Two kingdoms

If I imagined two kingdoms adjoining one another, with one of which I was fairly well acquainted, and altogether unfamiliar with the other, and I was not allowed to enter the unknown realm, however much I desired to do so, I should still be able to form some conception of its nature. I could go to the limits of the kingdom with which I was acquainted and follow its boundaries, and as I did so, I should in this way describe the boundaries of this unknown country, and thus without ever having set foot in it, obtain a general conception of it. And if this was a task that engrossed my energies, and if I was indefatigable in my desire to be accurate, it would doubtless sometimes happen, that as I stood sadly at my country’s boundary and looked longingly into the unknown country, which was so near me and yet so far away, that some little revelation might be vouchsafed to me.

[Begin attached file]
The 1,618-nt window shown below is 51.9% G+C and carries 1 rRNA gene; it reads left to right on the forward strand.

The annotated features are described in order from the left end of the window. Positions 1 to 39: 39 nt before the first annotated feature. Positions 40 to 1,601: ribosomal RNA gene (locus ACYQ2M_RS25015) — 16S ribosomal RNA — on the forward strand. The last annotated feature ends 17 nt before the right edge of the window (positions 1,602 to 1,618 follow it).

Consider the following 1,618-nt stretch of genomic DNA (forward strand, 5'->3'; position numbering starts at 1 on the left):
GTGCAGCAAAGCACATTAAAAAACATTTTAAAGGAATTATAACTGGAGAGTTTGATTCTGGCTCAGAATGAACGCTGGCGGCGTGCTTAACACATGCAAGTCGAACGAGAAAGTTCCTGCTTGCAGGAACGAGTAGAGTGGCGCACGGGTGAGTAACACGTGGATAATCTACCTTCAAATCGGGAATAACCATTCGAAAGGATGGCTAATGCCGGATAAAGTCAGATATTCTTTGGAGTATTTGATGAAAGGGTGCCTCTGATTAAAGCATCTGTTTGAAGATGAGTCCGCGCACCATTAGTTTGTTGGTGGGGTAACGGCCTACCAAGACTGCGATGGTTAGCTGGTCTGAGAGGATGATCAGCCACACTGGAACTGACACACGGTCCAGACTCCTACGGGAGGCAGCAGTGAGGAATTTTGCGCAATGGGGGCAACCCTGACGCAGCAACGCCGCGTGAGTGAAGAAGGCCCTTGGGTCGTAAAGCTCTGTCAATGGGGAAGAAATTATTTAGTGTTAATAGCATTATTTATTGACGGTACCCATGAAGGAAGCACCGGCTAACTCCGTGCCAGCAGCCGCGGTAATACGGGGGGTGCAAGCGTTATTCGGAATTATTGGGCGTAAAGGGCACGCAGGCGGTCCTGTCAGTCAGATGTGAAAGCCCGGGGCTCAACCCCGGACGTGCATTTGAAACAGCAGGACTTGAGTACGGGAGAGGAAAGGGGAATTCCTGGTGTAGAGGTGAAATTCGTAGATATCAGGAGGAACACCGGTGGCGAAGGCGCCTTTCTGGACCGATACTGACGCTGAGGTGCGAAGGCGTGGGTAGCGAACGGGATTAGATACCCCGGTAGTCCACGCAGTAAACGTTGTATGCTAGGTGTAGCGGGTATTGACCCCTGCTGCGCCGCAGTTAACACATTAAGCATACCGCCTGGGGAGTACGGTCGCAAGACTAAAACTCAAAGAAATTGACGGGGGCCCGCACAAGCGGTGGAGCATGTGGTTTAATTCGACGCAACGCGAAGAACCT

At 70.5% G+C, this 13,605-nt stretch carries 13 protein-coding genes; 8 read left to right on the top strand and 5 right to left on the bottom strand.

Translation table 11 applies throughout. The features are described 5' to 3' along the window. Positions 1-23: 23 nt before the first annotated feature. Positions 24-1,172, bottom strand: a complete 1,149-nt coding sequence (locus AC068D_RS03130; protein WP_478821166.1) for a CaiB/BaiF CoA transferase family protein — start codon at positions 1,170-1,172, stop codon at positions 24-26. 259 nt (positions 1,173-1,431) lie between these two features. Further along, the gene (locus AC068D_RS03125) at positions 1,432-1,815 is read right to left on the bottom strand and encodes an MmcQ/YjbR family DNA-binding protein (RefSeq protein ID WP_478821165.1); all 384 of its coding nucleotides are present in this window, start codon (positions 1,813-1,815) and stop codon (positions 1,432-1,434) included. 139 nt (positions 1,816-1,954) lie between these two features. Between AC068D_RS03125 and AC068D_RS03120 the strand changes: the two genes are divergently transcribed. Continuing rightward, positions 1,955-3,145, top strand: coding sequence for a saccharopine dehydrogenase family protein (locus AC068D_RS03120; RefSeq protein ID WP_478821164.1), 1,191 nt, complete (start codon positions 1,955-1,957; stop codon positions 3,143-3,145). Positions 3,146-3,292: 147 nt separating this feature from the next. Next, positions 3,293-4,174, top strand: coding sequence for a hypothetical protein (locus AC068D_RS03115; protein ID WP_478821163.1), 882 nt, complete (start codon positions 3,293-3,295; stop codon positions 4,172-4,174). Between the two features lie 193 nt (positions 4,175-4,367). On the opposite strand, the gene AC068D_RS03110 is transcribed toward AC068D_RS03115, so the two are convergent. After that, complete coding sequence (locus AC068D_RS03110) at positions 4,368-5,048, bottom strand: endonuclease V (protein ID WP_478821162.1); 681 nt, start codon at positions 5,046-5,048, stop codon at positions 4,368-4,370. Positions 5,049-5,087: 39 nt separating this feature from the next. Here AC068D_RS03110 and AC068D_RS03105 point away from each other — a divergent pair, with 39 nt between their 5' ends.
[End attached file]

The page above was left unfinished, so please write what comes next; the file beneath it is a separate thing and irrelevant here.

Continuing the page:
— Kierkegaard, Either/Or (tr. Hong)

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